10 Replies Latest reply on May 5, 2009 8:44 AM by reelhero

    AE import makes footage milky

    reelhero Level 1

      I just shot a commercial on 35mm and I'm adding type in after effects. When I bring the footage (ntsc)  into AE as a quicktime movie (uncompressed) from FCP, it looks milky and washed out in the AE preview and same when i export back to FCP:




      I looked at the quicktime movie that was imported into AE from FCP and its fine. it only happens in AE.


      any ideas?



        • 1. Re: AE import makes footage milky
          Adolfo Rozenfeld Adobe Employee

          Todd: I am pasting here the reply I just posted on this in another thread:


          Try this: Go to Project Settings (File > Project Settings) and enable the "Match Legacy After Effects Quicktime Gamma Adjustments" checkbox.

          This should make Uncompressed and other Quicktime files look in AE just as they do in Quicktime Player.

          Does this do the trick for you?

          For more information, see QuickTime and gamma in non-color-managed projects in After Effects Help.

          For a more comprehensive solution -but more scary, I know-, you may want to try a Color Managment workflow: Assign a SDTV NTSC or HDTV (REC.709) project working space (in project settings) and make sure the footage input profile is assigned also as STDV NTSC or HDTV (depending of course on the nature of your footage).

          For more information on Color Management, see the relevant section in After Effects help or, better yet, the in-depth white paper on Color Management published by Adobe.

          • 2. Re: AE import makes footage milky
            reelhero Level 1

            thanks so much adolfo..that made a huge difference with the color but the quality is still not the same as the master and for the commercial there has to be no loss in quality..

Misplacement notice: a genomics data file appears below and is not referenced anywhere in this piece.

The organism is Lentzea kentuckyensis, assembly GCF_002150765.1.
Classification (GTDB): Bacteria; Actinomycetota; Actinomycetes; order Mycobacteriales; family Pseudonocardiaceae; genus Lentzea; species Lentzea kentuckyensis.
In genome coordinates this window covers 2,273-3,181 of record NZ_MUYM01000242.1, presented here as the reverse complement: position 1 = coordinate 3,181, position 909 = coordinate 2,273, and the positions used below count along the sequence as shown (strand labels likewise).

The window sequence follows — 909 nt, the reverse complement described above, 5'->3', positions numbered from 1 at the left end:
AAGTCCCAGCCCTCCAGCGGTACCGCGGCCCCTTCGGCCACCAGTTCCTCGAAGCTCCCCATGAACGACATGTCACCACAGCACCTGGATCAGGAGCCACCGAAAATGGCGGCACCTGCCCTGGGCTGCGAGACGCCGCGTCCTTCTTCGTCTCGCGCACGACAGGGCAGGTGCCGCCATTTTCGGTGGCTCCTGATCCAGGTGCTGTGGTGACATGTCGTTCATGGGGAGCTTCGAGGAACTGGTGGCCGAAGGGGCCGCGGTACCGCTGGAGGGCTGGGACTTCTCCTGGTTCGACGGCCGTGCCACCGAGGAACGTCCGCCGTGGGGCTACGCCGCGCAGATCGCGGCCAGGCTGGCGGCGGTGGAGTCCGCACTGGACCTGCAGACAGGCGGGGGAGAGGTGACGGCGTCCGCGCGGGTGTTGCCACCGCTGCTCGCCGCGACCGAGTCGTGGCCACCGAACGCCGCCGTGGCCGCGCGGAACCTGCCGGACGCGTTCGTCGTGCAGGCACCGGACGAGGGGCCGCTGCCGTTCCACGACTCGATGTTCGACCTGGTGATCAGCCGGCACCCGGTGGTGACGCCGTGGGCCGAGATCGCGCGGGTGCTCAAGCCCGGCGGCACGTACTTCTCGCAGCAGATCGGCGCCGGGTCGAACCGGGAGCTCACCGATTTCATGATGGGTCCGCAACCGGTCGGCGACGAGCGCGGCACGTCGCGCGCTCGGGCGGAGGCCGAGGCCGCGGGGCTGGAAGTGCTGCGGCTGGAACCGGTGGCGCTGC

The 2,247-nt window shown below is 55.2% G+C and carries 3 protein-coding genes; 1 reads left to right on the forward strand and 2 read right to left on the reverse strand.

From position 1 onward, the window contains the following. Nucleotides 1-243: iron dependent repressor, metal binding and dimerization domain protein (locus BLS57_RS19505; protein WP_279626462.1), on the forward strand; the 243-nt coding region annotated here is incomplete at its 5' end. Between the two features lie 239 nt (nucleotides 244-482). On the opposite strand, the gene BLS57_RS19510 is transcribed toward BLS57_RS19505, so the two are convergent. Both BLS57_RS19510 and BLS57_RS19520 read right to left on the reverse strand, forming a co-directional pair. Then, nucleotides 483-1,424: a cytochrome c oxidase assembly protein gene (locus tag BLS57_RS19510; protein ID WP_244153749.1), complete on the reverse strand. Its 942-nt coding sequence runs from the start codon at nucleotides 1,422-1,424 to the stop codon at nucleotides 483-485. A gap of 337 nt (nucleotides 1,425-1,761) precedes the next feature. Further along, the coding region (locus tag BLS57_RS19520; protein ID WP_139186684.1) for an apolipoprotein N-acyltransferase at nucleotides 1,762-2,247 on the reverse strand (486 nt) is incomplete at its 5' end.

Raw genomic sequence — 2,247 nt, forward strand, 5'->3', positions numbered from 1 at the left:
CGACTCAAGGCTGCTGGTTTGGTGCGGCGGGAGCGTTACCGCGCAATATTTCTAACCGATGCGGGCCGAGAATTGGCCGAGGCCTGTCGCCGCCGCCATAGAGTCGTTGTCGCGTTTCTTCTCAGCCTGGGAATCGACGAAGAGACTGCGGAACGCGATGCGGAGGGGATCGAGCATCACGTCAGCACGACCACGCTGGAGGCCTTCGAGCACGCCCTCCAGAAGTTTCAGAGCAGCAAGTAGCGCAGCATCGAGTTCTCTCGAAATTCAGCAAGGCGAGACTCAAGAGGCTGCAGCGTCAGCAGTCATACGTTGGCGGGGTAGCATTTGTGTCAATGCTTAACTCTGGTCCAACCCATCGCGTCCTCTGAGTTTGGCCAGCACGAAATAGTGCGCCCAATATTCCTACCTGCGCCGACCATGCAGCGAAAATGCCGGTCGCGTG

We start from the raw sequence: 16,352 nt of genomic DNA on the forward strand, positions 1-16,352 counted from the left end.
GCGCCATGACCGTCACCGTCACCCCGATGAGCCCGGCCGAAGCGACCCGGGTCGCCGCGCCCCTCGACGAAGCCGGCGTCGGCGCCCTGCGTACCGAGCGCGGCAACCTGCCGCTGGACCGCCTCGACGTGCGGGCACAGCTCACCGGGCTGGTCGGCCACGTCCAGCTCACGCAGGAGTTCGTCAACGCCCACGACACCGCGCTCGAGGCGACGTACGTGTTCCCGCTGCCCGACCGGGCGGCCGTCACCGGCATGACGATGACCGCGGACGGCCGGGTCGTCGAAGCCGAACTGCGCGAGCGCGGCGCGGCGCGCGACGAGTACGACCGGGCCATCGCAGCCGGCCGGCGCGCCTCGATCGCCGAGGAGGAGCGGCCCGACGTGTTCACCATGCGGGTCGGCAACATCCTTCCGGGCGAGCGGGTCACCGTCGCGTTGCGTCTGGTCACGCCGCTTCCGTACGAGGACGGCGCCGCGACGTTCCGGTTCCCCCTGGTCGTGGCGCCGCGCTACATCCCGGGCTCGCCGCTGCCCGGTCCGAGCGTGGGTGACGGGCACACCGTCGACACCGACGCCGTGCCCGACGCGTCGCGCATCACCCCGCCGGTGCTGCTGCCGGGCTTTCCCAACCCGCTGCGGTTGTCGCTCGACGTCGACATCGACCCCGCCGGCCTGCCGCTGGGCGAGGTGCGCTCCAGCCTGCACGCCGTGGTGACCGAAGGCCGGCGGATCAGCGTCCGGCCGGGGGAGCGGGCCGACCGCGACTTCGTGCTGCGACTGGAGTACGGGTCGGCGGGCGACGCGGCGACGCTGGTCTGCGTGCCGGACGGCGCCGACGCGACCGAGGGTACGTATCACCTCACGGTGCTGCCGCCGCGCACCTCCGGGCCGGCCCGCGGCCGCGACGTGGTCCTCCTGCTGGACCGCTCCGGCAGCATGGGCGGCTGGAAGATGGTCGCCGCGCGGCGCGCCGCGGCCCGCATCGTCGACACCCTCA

any ideas with that?

            • 3. Re: AE import makes footage milky
              Adolfo Rozenfeld Adobe Employee

              What kind of quality loss are you seeing, Todd?

              I can't tell much by looking at those before and after frames.

              Is AE separating fields for the footage? Select the footage item in the Project panel and see the data that appears next to the thumbnail when you select it. It's tricky, because film obviously doesn't have fields but it would if it went through a SD tape format (not to mention if it had 3:2 pull-down added so it's compatible with 29.97 fps NTSC, in which case you may want to remove it when interpreting footage).

              Is the vertical position value a round even number?


              Just shots in the dark, as I don't see any obvious quality issue in the frames you posted.

              • 4. Re: AE import makes footage milky
                Mylenium Most Valuable Participant

                You may also wish to check out our own Todd's recent blog post:




                I'm not sure since you said you use uncompressed, but it may give a clue as to what's going on and how to resolve your issue...



                • 5. Re: AE import makes footage milky
                  reelhero Level 1


                  the footage coming out of AE is softer..the qaulity shift isn't dramatic but for broadcast quality there can't be a percentage of difference.


                  it is separating it. it says: separating (lower) uncompressed YUV 8 bit 4:2:2 profile SDTV NTSC Y'CbCr.. i shut that off and added guess pulldown..still looks the same..its a little darker and slightly soft (original on left)




                  thanks mylenium for todd's article..i did use pro res on another project but i dont think it helps here..but i appreciate the link



                  • 6. Re: AE import makes footage milky
                    Adolfo Rozenfeld Adobe Employee

                    It shouldn't be softer, for sure.